This “teacher’s reference guide” distills what I thought were some of Chirs Dixon’s more interesting blog posts and ideas. Don’t take my word for it, I’ve put together a complete compilation of his blog posts below that is well worth your time.
Chris Dixon first started a company called SiteAdvisor that helped users understand the safety and reputation of websites by testing the sites to find malware and spam. McAfee eventually bought it. His next venture was Hunch, a site that built a collective intelligence recommendation system, that was eventually acquired by eBay. Chris is now a partner at a16z, the “CAA” of venture capital.
Some of my key takeaways were around cryptocurrency (it allows computers to make commitments, amongst many other things, of course), the next paradigm shift will start off looking like a toy/hobby (what the richest and smartest do for fun on the weekends is what the mainstream will do in 10 years), and more related to network effects, startups, and venture capital.
I spent this past month reading Bill Gurley’s fantastic posts on Above the Crowd.
Bill has been blogging since 1996 and it was fascinating to look back through time and see his thinking and thought process over these past 25 years, specifically as it applies to technology and consumer internet companies. The link at the bottom of the page is a compilation of all his posts and my favorite were: The Most Powerful Internet Metric of All, The Smartest Price War Ever, All Revenue is Not Created Equal, and The Thing I Love Most About Uber.
- The story and scandal of Theranos, the once multi-billion dollar startup which promised to revolutionize the medical industry by making blood tests quick, affordable, and available everywhere. Holmes promised the world but is now in the midst of lawsuits claiming fraud and deceit
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- Holmes was evangelical in her mission to revolutionize blood testing but her knowledge about science and medicine was weak. She was able to convince investors, employees, customers, and partners that Theranos would eventually have the capabilities needed to revolutionize the blood testing industry do so but her ambition got the better of her. She ended up having to lie and deceive everyone involved to keep the company going. Elizabeth was wildly ambitious since she was a child and idolized Steve Jobs and his impact on the world.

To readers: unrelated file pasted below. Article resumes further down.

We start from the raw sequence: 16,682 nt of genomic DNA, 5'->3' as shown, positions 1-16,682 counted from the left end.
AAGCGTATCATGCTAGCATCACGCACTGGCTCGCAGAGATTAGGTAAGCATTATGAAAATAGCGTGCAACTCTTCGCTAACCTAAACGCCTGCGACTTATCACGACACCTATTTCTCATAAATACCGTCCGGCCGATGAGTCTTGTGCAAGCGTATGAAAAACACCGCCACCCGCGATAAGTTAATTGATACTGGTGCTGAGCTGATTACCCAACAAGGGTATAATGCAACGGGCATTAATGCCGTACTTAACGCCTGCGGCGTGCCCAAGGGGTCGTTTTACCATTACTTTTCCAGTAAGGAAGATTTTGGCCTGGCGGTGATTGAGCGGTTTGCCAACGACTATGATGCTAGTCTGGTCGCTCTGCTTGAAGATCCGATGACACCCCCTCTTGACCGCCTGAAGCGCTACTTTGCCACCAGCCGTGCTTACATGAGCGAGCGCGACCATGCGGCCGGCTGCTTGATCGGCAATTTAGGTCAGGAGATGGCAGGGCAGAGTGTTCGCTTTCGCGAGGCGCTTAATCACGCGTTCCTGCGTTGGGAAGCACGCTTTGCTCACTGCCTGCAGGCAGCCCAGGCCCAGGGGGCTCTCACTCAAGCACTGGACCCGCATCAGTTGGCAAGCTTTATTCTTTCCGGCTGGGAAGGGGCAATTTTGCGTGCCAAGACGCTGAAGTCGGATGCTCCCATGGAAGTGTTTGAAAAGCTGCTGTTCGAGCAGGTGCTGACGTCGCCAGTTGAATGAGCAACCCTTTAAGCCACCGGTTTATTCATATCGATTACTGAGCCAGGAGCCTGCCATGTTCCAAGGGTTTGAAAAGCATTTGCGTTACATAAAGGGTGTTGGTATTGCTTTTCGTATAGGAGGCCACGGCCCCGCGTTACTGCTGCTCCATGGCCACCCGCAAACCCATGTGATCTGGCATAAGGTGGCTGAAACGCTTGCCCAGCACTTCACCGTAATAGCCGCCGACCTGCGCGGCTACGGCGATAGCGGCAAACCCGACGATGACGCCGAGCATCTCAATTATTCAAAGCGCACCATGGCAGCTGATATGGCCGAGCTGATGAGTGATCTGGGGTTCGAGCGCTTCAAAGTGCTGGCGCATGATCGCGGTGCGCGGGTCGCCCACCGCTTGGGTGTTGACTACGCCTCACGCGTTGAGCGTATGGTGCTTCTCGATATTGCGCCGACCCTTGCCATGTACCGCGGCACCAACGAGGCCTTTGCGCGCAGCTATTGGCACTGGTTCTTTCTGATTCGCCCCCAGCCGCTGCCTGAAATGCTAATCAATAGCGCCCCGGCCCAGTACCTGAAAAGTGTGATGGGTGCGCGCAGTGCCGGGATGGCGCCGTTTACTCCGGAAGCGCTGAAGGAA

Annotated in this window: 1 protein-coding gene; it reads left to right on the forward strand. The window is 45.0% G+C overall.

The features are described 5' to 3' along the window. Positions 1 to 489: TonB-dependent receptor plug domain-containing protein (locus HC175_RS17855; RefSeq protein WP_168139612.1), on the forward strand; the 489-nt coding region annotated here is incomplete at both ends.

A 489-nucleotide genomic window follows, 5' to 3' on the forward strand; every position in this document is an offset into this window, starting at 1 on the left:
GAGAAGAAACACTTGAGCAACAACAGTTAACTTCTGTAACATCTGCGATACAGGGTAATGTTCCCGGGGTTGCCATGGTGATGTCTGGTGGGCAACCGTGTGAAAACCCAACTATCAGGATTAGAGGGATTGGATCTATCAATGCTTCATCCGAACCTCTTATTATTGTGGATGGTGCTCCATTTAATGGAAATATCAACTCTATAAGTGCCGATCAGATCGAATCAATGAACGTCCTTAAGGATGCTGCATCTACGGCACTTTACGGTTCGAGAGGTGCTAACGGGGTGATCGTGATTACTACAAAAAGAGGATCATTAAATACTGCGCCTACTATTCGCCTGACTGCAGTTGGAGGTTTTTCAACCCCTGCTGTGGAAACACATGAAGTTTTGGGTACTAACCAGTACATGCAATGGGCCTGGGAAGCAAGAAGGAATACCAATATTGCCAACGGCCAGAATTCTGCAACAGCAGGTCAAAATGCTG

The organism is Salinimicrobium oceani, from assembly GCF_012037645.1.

- People are more lemming-like than they would like to admit. Dozens of very intelligent people were mesmerized by Holmes’ charisma, ambition to change the world, and intellect. They wanted her to succeed so badly and help the world (and get rich too) that they ignored blatant signs and warnings that things were off. Be careful of what your biases are and what you are too emotionally attached to. They can blind you and make you irrational if they’re not kept in check
- Few people truly do the difficult work necessary to understand things. In this case, people saw Theranos’ Board of Directors such as General Mattis, Henry Kissinger, famous lawyer David Boies, George Schultz, and others and assumed that their involvement was a stamp of legitimacy. At its height, Theranos reached a valuation of over $9 billion which made Holmes’ stake worth nearly $5 billion
- Amazing to see how outright lies, deceptive marketing, and hiding of information still didn’t keep people from investing and going all in on Theranos. It was clear to many both inside and outside the company that their claims and projections were wildly overblown but when greed, envy, FOMO, and a desire to change the world overlap, you get extreme behavior (lollapalooza effects)
- Tyler Schultz, grandson of Board Member George Schultz, started at Theranos full time after graduating from Stanford. Not long after starting, he realized that not all was right. He asked questions and wanted to quit but his grandfather urged him to stay a little longer. He did eventually quit and was a key resource in exposing the details. His family spent over $400k just in legal fees but his courage allowed for the word to spread and potentially saved many lives since Theranos was in the process of rolling out their mini-labs to partners such as Walgreens and Safe Way.
- She may not have set out to defraud investors or injure patients, but her blind desire to be the next Steve Jobs and to revolutionize the world made her susceptible to cut corners, lie, manipulate others, and do whatever it took to try to make Theranos successful.
What I got out of it
- Extremes in outcome, good or bad, often instruct best (Munger). This is definitely the case here. Holmes and Sunny Balwani ran an oppressive, secretive, bullying, fear-based, and dictatorial company which fired or marginalized anyone who wasn’t blindly committed. They promised the world but ended with lawsuits Beware of what your biases are and what you are very emotionally attached to. They lead to blindspots which can cause mistakes